The commission has set out specifically that it intends to carry out research into the issue of representation and the manner in which the overall number of TDs is determined, as I have mentioned, in the context of a rising population. For next week, with the commission coming in, I am certain this will be a matter that members of this committee and the TDs who are coming in to speak at it will raise with the commission. The issue is specifically mentioned in the commission's research programme, which I welcome because it is an area that needs and deserves to be looked at very closely and to come back with potential alternatives or potential changes. In the light of that, I will not be accepting this amendment at this Stage but it is a very important matter that needs to be looked at and I am glad the commission has specifically highlighted this issue as a point to look at.
I seek a clarification. Deputy Bacik's amendment talks about the abolition of constituencies returning three Members. The commission's hands are tied in that sense, in terms of the existing legislation. Is it the Minister's understanding of the research the commission is doing that the commission is not tied by the existing legislation and that everything is on the table or is it otherwise?
The Deputy has asked a good question. The commission has issued its draft research programme for people to feed into. We are not restricting the commission. It has set out its work programme. A view has been articulated here and in the House as to what people's views are, particularly in light of an ever growing population. The commission is going to look at this specific matter. Its jobs is to then come back with proposals and potential recommendations that would, rightly, come back to the Oireachtas and this Government or a future Government for assessment. The commission is not restricted in its research.
To clarify, they do not have to. If one looks at the other areas the commission is looking at, the Electoral Act is not prescriptive in the other areas that they are looking at either. So we are not restricting them in any way. This is an area that does need to be looked at, in my view, and I say that as a Minister and as a Teachta Dála in the House. This matter needs to be looked at. They are going to look at it and will come back with their views. Following the public consultation that goes into it, I assume that any recommendations would be brought back to this committee when that piece of research is done. No, Deputy, the commission is not restricted.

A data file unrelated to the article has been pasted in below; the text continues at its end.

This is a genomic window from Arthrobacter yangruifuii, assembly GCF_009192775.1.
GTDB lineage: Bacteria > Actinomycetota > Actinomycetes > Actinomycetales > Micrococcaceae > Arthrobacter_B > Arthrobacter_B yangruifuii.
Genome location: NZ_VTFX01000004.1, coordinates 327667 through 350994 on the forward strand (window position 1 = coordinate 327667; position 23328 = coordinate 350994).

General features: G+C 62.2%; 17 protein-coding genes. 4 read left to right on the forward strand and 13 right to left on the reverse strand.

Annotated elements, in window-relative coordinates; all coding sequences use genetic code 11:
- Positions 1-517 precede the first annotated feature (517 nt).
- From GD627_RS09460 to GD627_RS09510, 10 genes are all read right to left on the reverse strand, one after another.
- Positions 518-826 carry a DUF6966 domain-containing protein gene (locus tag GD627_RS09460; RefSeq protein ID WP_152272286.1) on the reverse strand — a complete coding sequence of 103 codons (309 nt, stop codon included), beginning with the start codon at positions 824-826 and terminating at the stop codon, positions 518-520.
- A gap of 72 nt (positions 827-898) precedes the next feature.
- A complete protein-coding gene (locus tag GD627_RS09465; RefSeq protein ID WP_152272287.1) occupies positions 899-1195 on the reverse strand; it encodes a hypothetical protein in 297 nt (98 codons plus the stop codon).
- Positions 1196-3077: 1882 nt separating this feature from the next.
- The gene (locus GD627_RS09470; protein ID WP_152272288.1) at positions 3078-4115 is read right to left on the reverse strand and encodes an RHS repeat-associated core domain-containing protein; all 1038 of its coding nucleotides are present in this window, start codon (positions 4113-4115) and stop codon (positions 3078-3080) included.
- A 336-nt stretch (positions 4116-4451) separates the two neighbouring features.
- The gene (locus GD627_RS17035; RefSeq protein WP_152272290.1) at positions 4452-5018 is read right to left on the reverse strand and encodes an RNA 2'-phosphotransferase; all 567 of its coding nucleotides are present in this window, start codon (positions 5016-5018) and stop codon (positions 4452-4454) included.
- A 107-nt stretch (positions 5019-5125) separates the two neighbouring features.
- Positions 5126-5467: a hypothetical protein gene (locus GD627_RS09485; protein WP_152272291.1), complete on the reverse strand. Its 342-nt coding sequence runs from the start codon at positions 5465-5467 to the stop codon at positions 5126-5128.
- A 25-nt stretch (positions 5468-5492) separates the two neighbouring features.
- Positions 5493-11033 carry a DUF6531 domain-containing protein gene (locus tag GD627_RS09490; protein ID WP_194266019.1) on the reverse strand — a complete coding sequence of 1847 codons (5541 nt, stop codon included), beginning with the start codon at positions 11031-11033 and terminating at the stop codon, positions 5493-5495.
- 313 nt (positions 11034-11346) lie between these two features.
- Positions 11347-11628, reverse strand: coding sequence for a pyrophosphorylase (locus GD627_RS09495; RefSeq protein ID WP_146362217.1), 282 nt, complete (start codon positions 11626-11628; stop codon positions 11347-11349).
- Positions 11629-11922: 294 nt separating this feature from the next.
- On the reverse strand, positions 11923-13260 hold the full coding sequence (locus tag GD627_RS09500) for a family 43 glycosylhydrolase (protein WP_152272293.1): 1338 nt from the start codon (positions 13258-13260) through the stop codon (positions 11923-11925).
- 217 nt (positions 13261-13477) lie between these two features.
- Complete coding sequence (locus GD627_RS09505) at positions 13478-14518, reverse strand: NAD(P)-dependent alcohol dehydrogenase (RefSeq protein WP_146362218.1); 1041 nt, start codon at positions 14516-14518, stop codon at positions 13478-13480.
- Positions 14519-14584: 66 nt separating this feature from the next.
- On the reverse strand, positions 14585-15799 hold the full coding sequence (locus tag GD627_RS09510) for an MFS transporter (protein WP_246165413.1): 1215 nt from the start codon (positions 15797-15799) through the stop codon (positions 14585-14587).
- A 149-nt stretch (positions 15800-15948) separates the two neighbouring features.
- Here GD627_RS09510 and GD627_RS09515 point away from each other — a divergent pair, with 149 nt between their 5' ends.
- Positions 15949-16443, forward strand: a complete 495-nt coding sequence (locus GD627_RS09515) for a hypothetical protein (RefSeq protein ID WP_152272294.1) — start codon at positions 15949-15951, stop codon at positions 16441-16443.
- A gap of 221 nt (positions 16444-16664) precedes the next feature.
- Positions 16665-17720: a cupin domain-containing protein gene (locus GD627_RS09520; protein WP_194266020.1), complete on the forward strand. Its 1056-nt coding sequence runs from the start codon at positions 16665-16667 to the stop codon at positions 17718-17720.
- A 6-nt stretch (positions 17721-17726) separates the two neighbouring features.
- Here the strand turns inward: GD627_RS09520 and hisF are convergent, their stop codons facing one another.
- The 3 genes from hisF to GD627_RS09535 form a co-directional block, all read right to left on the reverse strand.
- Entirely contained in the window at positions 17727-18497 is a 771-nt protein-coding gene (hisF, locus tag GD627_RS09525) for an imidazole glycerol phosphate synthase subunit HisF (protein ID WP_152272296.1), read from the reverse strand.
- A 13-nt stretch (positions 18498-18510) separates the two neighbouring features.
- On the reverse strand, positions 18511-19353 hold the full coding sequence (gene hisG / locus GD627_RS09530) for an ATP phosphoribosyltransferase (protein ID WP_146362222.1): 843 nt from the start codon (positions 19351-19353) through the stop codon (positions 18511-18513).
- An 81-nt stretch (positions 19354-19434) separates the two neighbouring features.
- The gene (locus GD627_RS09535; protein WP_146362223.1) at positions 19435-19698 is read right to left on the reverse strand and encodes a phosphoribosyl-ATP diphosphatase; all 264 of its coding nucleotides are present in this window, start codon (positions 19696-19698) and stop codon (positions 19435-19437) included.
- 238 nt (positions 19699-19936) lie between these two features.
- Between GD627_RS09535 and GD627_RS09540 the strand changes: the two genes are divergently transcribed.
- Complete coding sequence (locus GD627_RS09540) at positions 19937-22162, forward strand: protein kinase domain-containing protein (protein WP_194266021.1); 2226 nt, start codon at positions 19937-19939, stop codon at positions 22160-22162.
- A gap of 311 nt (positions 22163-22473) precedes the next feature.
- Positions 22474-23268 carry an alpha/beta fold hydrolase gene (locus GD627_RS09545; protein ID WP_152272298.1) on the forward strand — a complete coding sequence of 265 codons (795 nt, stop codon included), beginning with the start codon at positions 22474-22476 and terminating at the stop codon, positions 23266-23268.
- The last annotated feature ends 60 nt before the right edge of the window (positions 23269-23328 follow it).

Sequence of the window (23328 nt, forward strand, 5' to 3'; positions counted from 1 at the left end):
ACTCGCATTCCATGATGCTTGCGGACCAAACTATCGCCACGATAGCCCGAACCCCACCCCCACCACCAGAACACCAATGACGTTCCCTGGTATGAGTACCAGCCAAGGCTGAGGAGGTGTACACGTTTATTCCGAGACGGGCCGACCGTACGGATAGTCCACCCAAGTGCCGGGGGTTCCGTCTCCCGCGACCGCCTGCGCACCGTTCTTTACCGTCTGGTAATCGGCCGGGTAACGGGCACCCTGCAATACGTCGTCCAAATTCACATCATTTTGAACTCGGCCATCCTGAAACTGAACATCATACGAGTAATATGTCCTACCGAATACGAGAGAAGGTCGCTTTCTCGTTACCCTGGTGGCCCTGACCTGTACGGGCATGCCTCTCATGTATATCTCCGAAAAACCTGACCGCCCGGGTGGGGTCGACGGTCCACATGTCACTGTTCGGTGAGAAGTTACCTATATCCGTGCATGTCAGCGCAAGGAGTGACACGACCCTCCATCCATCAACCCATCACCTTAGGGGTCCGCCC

I thank Members for their engagement today. The Electoral (Amendment) Bill gives effect to recommendations of the Electoral Commission in respect of the total membership of the next Dáil. The Bill does not provide, at this stage, for revisions to the European Parliament constituencies. During the Second Stage debate in the Dáil, I indicated that amendments to the Bill would be required in respect of the constituencies for the European Parliament elections following the European Council decision of 22 September, which gives an additional seat to the Republic of Ireland, bringing the total to 14. As Members will be aware, the Electoral Commission published its European Parliament constituencies report last Monday and has recommended a three-constituency configuration, with Dublin unchanged as a four-seater and with the South constituency to retain five seats but to transfer the counties of Laois and Offaly to the Midlands-North-West constituency which, with the addition of those two counties, will increase by one seat to five. I am proposing to bring forward amendments which provide for the revised European Parliament constituencies, as recommended by An Coimisiún Toghcháin on Report Stage. The coimisiún has also confirmed to me that there was a technical drafting error in the description of the Cork South-Central constituency in its report published in August. In that context, I will be bringing forward a technical amendment to correct a drafting error on Report Stage. I just wanted to let members and the Cathaoirleach know that I will be bringing forward those two amendments on Report Stage.